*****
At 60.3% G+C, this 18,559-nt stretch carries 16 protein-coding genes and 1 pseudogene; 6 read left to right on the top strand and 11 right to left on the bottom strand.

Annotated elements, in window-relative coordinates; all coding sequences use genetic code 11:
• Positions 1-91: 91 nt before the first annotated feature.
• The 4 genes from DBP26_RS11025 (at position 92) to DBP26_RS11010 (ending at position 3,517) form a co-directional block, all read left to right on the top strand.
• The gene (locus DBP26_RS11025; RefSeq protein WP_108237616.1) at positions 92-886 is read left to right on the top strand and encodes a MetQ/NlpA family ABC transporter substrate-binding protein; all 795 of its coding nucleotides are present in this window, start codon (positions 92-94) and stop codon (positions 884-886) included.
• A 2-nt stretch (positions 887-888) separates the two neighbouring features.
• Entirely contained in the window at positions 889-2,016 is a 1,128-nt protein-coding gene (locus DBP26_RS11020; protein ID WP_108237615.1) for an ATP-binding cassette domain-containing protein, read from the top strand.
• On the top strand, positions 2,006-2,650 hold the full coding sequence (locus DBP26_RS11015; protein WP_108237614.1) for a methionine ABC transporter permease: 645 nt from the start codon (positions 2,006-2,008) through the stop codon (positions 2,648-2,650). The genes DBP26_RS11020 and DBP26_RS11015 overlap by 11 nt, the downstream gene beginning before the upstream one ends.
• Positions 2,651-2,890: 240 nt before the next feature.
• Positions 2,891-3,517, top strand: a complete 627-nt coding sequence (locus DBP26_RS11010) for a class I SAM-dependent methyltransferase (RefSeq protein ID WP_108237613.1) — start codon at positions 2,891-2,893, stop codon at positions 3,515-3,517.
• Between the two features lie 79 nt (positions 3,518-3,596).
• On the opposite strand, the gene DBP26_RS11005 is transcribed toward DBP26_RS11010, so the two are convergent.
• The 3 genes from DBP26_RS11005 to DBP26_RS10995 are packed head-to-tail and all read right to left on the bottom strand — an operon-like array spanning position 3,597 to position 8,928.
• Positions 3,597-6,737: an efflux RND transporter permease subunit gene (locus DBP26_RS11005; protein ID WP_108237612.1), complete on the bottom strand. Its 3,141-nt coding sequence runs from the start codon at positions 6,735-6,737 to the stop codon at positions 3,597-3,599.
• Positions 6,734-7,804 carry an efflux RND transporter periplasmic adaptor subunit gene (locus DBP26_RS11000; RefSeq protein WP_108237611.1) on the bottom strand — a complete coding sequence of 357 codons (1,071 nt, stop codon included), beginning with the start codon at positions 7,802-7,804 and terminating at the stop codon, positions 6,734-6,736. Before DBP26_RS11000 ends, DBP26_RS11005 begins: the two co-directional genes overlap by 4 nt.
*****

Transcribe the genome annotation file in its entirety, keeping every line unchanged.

At 60.3% G+C, this 18,559-nt stretch carries 16 protein-coding genes and 1 pseudogene; 6 read left to right on the top strand and 11 right to left on the bottom strand.

Annotated elements, in window-relative coordinates; all coding sequences use genetic code 11:
• Positions 1-91: 91 nt before the first annotated feature.
• The 4 genes from DBP26_RS11025 (at position 92) to DBP26_RS11010 (ending at position 3,517) form a co-directional block, all read left to right on the top strand.
• The gene (locus DBP26_RS11025; RefSeq protein WP_108237616.1) at positions 92-886 is read left to right on the top strand and encodes a MetQ/NlpA family ABC transporter substrate-binding protein; all 795 of its coding nucleotides are present in this window, start codon (positions 92-94) and stop codon (positions 884-886) included.
• A 2-nt stretch (positions 887-888) separates the two neighbouring features.
• Entirely contained in the window at positions 889-2,016 is a 1,128-nt protein-coding gene (locus DBP26_RS11020; protein ID WP_108237615.1) for an ATP-binding cassette domain-containing protein, read from the top strand.
• On the top strand, positions 2,006-2,650 hold the full coding sequence (locus DBP26_RS11015; protein WP_108237614.1) for a methionine ABC transporter permease: 645 nt from the start codon (positions 2,006-2,008) through the stop codon (positions 2,648-2,650). The genes DBP26_RS11020 and DBP26_RS11015 overlap by 11 nt, the downstream gene beginning before the upstream one ends.
• Positions 2,651-2,890: 240 nt before the next feature.
• Positions 2,891-3,517, top strand: a complete 627-nt coding sequence (locus DBP26_RS11010) for a class I SAM-dependent methyltransferase (RefSeq protein ID WP_108237613.1) — start codon at positions 2,891-2,893, stop codon at positions 3,515-3,517.
• Between the two features lie 79 nt (positions 3,518-3,596).
• On the opposite strand, the gene DBP26_RS11005 is transcribed toward DBP26_RS11010, so the two are convergent.
• The 3 genes from DBP26_RS11005 to DBP26_RS10995 are packed head-to-tail and all read right to left on the bottom strand — an operon-like array spanning position 3,597 to position 8,928.
• Positions 3,597-6,737: an efflux RND transporter permease subunit gene (locus DBP26_RS11005; protein ID WP_108237612.1), complete on the bottom strand. Its 3,141-nt coding sequence runs from the start codon at positions 6,735-6,737 to the stop codon at positions 3,597-3,599.
• Positions 6,734-7,804 carry an efflux RND transporter periplasmic adaptor subunit gene (locus DBP26_RS11000; RefSeq protein WP_108237611.1) on the bottom strand — a complete coding sequence of 357 codons (1,071 nt, stop codon included), beginning with the start codon at positions 7,802-7,804 and terminating at the stop codon, positions 6,734-6,736. Before DBP26_RS11000 ends, DBP26_RS11005 begins: the two co-directional genes overlap by 4 nt.